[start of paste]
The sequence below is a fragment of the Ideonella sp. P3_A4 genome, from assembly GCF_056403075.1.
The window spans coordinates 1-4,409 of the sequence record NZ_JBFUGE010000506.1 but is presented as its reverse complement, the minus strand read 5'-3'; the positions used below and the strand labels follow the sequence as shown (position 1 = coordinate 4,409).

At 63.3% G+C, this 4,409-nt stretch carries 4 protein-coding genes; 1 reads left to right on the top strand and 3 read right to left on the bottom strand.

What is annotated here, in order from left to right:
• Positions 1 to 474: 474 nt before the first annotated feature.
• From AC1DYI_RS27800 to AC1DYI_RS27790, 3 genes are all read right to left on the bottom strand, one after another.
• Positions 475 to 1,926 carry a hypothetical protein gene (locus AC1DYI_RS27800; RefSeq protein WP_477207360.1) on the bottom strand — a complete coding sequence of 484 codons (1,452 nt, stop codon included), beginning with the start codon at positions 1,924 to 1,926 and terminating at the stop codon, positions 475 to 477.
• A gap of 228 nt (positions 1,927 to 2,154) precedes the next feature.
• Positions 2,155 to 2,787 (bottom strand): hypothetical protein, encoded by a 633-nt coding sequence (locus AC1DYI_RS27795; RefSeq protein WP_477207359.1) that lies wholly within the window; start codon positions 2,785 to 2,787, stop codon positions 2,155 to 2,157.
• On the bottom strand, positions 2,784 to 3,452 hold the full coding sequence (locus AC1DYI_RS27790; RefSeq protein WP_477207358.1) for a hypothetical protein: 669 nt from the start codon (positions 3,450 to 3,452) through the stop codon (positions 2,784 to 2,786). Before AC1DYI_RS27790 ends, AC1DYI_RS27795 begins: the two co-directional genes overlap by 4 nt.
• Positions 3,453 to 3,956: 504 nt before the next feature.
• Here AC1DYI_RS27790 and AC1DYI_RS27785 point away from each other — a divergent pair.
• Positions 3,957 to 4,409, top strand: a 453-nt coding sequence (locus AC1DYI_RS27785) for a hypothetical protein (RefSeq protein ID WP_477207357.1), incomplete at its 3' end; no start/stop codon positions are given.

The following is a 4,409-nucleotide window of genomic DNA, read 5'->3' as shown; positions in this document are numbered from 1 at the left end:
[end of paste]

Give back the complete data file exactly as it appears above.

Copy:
The sequence below is a fragment of the Ideonella sp. P3_A4 genome, from assembly GCF_056403075.1.
The window spans coordinates 1-4,409 of the sequence record NZ_JBFUGE010000506.1 but is presented as its reverse complement, the minus strand read 5'-3'; the positions used below and the strand labels follow the sequence as shown (position 1 = coordinate 4,409).

At 63.3% G+C, this 4,409-nt stretch carries 4 protein-coding genes; 1 reads left to right on the top strand and 3 read right to left on the bottom strand.

What is annotated here, in order from left to right:
• Positions 1 to 474: 474 nt before the first annotated feature.
• From AC1DYI_RS27800 to AC1DYI_RS27790, 3 genes are all read right to left on the bottom strand, one after another.
• Positions 475 to 1,926 carry a hypothetical protein gene (locus AC1DYI_RS27800; RefSeq protein WP_477207360.1) on the bottom strand — a complete coding sequence of 484 codons (1,452 nt, stop codon included), beginning with the start codon at positions 1,924 to 1,926 and terminating at the stop codon, positions 475 to 477.
• A gap of 228 nt (positions 1,927 to 2,154) precedes the next feature.
• Positions 2,155 to 2,787 (bottom strand): hypothetical protein, encoded by a 633-nt coding sequence (locus AC1DYI_RS27795; RefSeq protein WP_477207359.1) that lies wholly within the window; start codon positions 2,785 to 2,787, stop codon positions 2,155 to 2,157.
• On the bottom strand, positions 2,784 to 3,452 hold the full coding sequence (locus AC1DYI_RS27790; RefSeq protein WP_477207358.1) for a hypothetical protein: 669 nt from the start codon (positions 3,450 to 3,452) through the stop codon (positions 2,784 to 2,786). Before AC1DYI_RS27790 ends, AC1DYI_RS27795 begins: the two co-directional genes overlap by 4 nt.
• Positions 3,453 to 3,956: 504 nt before the next feature.
• Here AC1DYI_RS27790 and AC1DYI_RS27785 point away from each other — a divergent pair.
• Positions 3,957 to 4,409, top strand: a 453-nt coding sequence (locus AC1DYI_RS27785) for a hypothetical protein (RefSeq protein ID WP_477207357.1), incomplete at its 3' end; no start/stop codon positions are given.

The following is a 4,409-nucleotide window of genomic DNA, read 5'->3' as shown; positions in this document are numbered from 1 at the left end: